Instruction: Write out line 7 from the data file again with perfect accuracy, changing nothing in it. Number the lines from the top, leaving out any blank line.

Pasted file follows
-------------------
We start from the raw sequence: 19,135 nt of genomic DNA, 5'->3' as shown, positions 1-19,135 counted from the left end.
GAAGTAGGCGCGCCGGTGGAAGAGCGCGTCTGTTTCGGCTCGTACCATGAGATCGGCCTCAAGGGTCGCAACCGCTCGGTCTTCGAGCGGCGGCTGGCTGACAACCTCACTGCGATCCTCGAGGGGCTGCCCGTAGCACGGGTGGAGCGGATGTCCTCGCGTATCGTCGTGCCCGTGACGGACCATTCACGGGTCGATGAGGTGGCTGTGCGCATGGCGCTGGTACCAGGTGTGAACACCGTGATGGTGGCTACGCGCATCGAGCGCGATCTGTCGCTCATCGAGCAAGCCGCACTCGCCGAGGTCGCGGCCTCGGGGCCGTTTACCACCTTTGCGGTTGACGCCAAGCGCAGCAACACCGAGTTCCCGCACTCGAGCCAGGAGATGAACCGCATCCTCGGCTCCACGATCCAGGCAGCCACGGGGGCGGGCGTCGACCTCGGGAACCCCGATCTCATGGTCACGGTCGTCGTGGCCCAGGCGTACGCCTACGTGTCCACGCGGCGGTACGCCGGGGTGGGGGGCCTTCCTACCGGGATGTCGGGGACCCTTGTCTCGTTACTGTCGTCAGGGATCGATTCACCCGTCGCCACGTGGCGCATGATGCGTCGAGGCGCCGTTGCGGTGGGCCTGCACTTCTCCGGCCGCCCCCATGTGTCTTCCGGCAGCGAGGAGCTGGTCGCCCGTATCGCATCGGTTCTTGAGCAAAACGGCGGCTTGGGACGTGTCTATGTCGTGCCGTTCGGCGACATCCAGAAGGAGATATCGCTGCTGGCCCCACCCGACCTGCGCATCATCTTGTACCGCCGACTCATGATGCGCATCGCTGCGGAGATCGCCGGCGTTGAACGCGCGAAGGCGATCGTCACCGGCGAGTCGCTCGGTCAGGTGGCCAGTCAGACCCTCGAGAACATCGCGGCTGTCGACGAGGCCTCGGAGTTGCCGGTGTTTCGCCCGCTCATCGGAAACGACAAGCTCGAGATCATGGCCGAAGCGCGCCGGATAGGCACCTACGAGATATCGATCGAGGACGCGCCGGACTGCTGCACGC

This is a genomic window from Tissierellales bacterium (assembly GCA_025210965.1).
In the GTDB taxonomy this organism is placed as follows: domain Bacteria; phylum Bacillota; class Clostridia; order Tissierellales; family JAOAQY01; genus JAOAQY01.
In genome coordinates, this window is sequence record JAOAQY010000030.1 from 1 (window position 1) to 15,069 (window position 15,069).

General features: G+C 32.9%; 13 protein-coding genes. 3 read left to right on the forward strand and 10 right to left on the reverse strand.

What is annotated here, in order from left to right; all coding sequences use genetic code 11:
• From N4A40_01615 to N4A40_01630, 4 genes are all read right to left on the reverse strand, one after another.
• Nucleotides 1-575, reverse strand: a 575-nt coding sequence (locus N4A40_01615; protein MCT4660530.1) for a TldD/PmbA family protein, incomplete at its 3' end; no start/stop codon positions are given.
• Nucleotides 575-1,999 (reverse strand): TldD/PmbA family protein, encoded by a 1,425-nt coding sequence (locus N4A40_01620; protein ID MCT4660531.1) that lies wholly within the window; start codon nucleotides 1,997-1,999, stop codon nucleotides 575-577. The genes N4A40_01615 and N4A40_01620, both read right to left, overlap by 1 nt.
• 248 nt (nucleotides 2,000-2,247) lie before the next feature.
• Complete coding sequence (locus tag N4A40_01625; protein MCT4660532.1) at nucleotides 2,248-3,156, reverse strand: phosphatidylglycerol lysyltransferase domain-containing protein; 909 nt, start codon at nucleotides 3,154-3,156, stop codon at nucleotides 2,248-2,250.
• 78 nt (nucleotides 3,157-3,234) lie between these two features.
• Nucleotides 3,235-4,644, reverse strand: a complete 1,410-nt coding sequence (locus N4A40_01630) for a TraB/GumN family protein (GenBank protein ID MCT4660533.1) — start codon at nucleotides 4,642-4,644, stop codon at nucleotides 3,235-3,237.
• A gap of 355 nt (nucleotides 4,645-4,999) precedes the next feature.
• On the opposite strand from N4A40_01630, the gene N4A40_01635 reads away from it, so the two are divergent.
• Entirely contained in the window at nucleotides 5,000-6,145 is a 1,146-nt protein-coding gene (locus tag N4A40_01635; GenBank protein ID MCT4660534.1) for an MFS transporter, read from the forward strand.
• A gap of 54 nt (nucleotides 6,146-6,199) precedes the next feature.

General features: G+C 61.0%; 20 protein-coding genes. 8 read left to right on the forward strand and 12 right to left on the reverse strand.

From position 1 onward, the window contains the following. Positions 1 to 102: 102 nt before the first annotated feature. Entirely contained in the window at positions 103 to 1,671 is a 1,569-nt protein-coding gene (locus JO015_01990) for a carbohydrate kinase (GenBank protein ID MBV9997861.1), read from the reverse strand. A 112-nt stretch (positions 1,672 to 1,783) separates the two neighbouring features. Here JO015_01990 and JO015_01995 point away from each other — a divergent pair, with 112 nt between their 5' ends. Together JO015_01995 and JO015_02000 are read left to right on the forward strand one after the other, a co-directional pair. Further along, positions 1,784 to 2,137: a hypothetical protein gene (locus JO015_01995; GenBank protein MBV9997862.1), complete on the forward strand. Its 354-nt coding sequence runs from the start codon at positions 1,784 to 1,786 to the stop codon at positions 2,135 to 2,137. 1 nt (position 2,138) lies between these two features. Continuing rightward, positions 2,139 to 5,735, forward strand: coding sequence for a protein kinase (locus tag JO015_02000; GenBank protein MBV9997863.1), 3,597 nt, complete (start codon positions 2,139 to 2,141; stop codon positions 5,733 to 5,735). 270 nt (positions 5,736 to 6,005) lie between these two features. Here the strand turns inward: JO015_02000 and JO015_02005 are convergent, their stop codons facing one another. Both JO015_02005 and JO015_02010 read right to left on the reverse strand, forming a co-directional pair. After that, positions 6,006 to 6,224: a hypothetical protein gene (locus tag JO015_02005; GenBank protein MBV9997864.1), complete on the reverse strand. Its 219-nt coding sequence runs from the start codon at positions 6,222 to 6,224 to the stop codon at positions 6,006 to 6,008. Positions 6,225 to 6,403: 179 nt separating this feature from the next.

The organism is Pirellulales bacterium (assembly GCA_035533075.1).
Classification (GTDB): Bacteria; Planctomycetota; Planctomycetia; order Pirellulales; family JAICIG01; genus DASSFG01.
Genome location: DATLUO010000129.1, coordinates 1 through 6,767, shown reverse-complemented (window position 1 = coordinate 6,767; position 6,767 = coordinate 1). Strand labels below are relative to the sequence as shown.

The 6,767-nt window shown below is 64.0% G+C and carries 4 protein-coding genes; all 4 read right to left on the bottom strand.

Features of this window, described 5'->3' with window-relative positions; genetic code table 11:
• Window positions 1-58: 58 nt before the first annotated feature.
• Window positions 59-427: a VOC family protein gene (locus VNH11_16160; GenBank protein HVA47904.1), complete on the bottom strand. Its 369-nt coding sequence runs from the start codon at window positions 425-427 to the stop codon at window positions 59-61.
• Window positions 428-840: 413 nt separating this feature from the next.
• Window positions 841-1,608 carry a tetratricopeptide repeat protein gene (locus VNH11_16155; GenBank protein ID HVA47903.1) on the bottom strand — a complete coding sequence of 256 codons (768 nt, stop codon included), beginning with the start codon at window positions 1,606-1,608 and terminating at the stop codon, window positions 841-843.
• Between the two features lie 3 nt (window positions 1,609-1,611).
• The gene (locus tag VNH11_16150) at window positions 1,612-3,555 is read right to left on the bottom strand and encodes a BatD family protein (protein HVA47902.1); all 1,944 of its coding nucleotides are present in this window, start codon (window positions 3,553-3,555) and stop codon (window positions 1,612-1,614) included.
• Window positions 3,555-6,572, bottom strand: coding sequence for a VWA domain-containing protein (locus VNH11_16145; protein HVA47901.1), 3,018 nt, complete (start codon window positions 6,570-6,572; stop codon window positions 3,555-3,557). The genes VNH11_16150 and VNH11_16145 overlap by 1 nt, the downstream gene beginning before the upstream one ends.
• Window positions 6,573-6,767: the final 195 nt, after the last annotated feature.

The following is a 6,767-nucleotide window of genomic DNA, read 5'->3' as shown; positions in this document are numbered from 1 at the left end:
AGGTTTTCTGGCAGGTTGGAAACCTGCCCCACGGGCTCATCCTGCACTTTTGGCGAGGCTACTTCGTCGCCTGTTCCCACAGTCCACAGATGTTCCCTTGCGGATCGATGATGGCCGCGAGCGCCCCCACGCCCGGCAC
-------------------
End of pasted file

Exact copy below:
What is annotated here, in order from left to right; all coding sequences use genetic code 11: